Need advice from someone experienced in hand raising young kittens!

Shana SteppShana Stepp Member Posts: 118
edited 27 August, 2012 in Kitten Corner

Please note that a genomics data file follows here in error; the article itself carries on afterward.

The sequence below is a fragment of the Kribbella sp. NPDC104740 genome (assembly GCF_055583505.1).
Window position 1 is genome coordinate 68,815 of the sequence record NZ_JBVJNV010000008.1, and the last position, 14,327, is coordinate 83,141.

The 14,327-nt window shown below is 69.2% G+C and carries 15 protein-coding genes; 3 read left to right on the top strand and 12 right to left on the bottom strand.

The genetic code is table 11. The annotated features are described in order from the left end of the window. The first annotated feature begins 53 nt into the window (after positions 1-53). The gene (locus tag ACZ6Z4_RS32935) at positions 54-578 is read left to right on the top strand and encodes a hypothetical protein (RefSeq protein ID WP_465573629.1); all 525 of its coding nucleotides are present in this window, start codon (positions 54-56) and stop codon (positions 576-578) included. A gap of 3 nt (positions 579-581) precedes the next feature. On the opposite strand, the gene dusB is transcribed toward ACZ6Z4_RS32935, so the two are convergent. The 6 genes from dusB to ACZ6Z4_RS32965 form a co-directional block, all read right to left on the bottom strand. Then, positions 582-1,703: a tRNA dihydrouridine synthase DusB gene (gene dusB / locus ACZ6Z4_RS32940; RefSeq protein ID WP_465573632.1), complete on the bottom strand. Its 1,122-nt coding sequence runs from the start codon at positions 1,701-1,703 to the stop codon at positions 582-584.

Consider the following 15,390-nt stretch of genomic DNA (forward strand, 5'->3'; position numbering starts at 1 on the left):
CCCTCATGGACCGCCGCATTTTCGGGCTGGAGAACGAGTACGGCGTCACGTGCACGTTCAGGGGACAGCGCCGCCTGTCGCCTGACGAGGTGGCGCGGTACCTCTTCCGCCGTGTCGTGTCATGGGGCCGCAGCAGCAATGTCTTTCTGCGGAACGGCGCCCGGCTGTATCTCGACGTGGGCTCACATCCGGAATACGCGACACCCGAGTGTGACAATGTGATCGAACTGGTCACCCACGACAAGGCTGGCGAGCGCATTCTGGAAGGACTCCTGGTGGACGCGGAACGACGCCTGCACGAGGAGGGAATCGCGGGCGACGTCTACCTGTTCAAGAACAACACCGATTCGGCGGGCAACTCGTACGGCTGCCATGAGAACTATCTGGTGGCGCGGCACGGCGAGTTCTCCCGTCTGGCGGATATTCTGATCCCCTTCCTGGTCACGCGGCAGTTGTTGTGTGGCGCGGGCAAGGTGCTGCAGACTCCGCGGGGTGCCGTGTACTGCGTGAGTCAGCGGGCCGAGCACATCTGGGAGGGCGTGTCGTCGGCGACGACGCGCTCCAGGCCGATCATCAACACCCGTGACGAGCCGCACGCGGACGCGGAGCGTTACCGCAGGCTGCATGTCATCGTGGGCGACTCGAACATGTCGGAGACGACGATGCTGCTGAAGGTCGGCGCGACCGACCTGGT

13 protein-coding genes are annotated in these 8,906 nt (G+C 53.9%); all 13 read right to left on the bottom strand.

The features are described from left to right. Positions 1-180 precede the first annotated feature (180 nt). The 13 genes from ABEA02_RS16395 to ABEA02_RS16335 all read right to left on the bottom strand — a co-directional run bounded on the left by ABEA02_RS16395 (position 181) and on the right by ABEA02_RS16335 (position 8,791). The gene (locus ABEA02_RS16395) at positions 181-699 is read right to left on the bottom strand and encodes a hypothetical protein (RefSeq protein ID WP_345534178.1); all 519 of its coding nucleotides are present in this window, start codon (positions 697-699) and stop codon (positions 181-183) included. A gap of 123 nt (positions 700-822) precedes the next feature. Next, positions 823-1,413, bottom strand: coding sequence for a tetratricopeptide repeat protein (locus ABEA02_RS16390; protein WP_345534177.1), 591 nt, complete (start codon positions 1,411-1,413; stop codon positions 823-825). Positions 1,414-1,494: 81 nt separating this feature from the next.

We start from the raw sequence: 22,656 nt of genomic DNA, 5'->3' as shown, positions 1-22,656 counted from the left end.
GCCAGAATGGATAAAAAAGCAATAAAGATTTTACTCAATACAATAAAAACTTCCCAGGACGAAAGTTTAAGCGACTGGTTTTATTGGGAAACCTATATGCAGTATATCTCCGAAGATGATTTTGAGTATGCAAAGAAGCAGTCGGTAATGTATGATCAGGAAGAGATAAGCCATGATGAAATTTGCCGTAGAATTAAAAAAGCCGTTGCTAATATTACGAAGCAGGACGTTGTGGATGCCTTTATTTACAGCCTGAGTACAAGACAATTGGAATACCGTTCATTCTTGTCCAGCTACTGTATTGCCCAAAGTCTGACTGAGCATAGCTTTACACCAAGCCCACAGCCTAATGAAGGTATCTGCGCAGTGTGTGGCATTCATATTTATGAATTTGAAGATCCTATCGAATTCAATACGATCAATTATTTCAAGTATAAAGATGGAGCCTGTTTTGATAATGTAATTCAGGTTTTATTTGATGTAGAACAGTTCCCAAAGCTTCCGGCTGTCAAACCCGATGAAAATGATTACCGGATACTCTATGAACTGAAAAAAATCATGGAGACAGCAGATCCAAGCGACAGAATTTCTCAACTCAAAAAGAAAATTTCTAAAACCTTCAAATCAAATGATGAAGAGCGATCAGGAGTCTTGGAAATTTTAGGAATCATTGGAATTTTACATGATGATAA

Yesterday afternoon my mom & I found two kittens (around 2 & 1/2 weeks old) under a table on our back porch. The mother cat is a feral who we've been unable to trap & spay. In the past year Mama kitty has had many litters that always die. She has always given birth to her litters away from our property. We're sure her kittens die or are killed because within 2 weeks of having them she'll show up on our back porch looking for food & won't leave again until she's full term again & ready to have a new litter. Anyway, this last litter she actually had under my house. She had them 2 & a half weeks ago. Yesterday afternoon we found the two on our porch & wondered why the Mama kitty brought them out of hiding & exposed them to the danger of all the other strays, ferals we take care of, as well as the many racoons that come on our porch at night. We spent all day & night watching to see if she was feeding these two babies, but she never did. A couple times she laid near them & just watched them. But she kept disappearing under the porch. At one point we heard some loud cries coming from under the porch. I climbed under there with a flashlight & was shocked to see the Mama kitty sitting with three kittens! These kittens were almost twice the size of the ones she brought up on the porch & looked much healthier. I want to point out that the Mama kitty is in bad shape. She is painfully thin & can't gain weight no matter how much we feed her. I wonder if she has contracted a serious disease from the tom cats who impregnate her. Maybe that's what's killing all her litters. Or maybe because she is so emaciated, she cannot produce enough milk to feed her babies. I'm guessing she abandoned the two tiny ones in order to give the big, healthier ones a better chance of survival. I'm sure the two tiny ones couldn't compete with the three large ones to get enough milk. Needless to say, by late last night the two abandoned kittens didn't look good. So we brought them in our house & began feeding them kitten formula every 2-3 hrs. It's only been a little over 24 hrs since we've had them, but they are already thriving. They've become much more alert & active & their appetites are excellent. We've been feeding them with small, 1-ML syringes. We tried in vein to feed them with a kitten nursing bottle, but they are so little the nipple is too big for their mouths & they don't have the mouth strength to suck the nipple. They are eating well from the syringes, but we're so confused on how much to feed them. The directions on the formula goes by weight, but we have no idea how much they weigh & we have no way of weighing them. Also, all the info online talks about giving 2 & a half wedk old kittens around 50cc's a day, but we are using 1-ML syringes. Also, I'm worried that neither kitten has had a bowel movement since we've had them in our care. When we feed them, we first try to stimulate their bowels by rubbing their genitals with a cotton ball soaked sith warm water. After they eat we try to stimulate them again. They almost always urinate, but no poopie so far. How long can they go before I should be worried? Also, is it normal that their urine is a bright yellow? Sorry for the LONG post but I wanted to share as much info as possible. Any advice would be greatly appreciated, especially from someone with experience hand raising kittens.